It’s worth thinking about how services naturally bundle together and being ready with, “Now that you’ve considered X, have you thought about Y?” By staying one step ahead of your clients, you can better help them get where they want to go.
Frequently bought together: Amazon’s algorithms can provide suggestions based on the product you just bought and what other people usually buy with that product. For example, other people may buy dog bowls along with puppy food.
In financial planning, take someone who just decided to invest in an asset that aims at advancing the use of renewable energy. They may also be interested in an asset that avoids fossil fuels.
Bestselling in category: At times, Amazon or Netflix will present the top items in a category, even if the person has yet to engage with that category. In some ways, this can be a soft introduction to a new category that avoids the trap of choice overload. Instead of presenting users with all the options in a category, which might scare them from engaging with it at all, the systems narrow the options to the top-rated.
In financial planning, this can be as simple as providing an overview of the various personalization services you offer but only presenting the “top-selling” options in each category. The truth is, many clients don’t know what options are out there, and providing this narrowed overview can open their eyes without overwhelming them. It also uses social proof as a way to help promote engagement.
Trending products: This category can be based on seasonal trends (holiday-themed films) or one-off blips that affect consumer behavior (pandemic-themed documentaries).
In financial planning, there are certain times of the year that people may be more receptive to certain products. For example, implementing a tax-loss harvesting strategy may be more attractive around April, or 529 plans may be more top-of-mind in September.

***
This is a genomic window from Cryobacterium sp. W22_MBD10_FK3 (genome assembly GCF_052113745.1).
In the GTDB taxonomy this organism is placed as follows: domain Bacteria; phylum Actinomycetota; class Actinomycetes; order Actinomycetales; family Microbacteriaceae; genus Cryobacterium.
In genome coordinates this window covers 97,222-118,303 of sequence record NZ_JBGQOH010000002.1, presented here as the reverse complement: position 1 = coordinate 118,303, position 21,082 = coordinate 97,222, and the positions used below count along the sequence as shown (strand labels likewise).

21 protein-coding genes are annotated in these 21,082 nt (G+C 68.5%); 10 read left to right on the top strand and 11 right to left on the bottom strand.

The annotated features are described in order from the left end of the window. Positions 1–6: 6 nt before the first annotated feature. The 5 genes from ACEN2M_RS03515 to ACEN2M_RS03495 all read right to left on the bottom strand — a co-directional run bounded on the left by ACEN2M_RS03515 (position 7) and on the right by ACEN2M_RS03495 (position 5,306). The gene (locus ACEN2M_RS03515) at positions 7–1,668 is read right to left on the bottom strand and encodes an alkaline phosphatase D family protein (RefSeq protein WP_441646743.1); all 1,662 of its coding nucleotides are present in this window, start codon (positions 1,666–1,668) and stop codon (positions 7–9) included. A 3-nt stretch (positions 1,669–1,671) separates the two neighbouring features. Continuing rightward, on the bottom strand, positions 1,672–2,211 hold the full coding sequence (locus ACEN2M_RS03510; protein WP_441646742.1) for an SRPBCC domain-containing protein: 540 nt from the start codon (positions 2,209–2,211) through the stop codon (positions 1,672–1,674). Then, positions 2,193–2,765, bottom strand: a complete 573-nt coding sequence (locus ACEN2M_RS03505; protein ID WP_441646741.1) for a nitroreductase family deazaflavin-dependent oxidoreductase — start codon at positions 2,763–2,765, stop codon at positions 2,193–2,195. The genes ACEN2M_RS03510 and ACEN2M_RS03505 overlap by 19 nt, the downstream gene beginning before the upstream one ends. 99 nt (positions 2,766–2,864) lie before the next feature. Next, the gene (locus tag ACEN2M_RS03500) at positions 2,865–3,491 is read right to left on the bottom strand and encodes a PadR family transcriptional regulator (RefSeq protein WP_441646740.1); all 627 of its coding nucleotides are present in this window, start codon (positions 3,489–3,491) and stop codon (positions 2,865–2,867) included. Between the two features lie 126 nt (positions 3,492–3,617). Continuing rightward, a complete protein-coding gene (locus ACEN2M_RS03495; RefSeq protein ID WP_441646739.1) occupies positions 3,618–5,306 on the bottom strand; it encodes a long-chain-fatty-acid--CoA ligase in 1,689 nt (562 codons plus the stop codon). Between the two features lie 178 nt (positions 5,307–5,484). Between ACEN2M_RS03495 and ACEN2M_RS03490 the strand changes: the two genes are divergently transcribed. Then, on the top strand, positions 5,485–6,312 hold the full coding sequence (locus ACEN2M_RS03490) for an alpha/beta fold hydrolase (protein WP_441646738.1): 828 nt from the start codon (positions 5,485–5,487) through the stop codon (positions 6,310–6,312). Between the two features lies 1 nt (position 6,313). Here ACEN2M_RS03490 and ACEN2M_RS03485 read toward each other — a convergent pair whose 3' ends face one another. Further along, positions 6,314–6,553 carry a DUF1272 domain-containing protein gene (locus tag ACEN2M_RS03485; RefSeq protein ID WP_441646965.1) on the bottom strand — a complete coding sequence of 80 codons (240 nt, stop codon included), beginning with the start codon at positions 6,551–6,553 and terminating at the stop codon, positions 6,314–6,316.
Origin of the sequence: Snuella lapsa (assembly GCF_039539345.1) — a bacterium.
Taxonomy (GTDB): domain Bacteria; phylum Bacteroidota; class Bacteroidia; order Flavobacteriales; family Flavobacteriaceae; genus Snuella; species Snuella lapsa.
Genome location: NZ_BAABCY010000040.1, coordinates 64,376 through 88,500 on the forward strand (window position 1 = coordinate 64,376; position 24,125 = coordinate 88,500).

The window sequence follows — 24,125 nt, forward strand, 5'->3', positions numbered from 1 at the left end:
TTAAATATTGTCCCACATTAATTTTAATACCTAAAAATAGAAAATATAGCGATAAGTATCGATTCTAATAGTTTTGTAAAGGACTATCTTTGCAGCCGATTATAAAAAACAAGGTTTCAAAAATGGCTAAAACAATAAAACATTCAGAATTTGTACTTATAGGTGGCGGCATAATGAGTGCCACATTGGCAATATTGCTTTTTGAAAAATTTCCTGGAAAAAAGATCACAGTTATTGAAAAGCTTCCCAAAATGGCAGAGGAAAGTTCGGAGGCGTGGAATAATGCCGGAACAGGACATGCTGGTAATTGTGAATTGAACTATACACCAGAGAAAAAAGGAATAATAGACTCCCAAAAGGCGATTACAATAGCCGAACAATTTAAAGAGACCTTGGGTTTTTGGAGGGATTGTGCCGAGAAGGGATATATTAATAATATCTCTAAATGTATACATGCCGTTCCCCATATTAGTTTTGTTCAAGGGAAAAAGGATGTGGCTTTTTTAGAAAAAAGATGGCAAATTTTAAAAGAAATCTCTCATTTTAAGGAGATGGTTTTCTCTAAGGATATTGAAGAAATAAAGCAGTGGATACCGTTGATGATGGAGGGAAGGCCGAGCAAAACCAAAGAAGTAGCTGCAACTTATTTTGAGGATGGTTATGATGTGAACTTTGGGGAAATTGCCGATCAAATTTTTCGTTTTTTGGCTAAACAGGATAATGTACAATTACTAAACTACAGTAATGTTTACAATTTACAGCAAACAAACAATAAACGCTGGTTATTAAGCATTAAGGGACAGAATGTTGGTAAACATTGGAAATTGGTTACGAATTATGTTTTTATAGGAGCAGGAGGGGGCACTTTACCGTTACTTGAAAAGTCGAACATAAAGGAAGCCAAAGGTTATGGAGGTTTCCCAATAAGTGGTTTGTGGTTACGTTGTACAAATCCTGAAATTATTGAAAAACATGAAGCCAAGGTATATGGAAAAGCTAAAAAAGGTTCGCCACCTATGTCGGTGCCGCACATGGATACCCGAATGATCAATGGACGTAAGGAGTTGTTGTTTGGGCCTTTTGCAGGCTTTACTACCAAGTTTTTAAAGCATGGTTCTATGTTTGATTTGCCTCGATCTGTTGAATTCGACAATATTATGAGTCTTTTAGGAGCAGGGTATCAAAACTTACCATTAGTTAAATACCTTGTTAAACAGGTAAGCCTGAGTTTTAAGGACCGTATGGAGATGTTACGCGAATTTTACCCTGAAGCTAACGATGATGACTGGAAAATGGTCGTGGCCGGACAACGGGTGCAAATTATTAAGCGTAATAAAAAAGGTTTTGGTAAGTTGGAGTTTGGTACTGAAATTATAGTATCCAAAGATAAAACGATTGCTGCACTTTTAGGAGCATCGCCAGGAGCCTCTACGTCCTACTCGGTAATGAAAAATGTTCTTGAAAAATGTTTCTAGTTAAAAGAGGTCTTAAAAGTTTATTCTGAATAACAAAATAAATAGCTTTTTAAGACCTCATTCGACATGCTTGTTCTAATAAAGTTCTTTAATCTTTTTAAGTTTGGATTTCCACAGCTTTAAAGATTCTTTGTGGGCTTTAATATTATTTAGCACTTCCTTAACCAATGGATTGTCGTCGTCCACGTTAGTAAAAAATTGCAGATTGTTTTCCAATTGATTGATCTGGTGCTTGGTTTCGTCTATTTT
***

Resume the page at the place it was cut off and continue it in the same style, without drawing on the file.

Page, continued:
Keeping Clients’ Best Interests in Mind
In practice, these concepts can be seen as a way to keep the discovery phase going throughout your relationship with a client.
When first meeting a client, you’ll probably still want to follow the traditional process of addressing their immediate concerns. But as you develop the relationship, it’s important to help the client “dig deeper” through conversations, exercises, and more. It’s during these deeper conversations that the client (and you in the process) discovers their own needs, goals, preferences, and values. Based on the output of these conversations, these personalization categories may start to emerge.
One key detail to keep in mind as you consider putting these recommendation system categories into practice: Financial advisors think as fiduciaries, marketplaces do not.
Advisors should view this “recommendation systems” approach as a way to help connect clients to things they need and to solutions that exist—even ones they have not yet considered. It’s not about selling unneeded products to unsuspecting buyers but about helping a client connect today’s choices to long-term financial goals.
The author or authors do not own shares in any securities mentioned in this article. Find out about Morningstar’s editorial policies.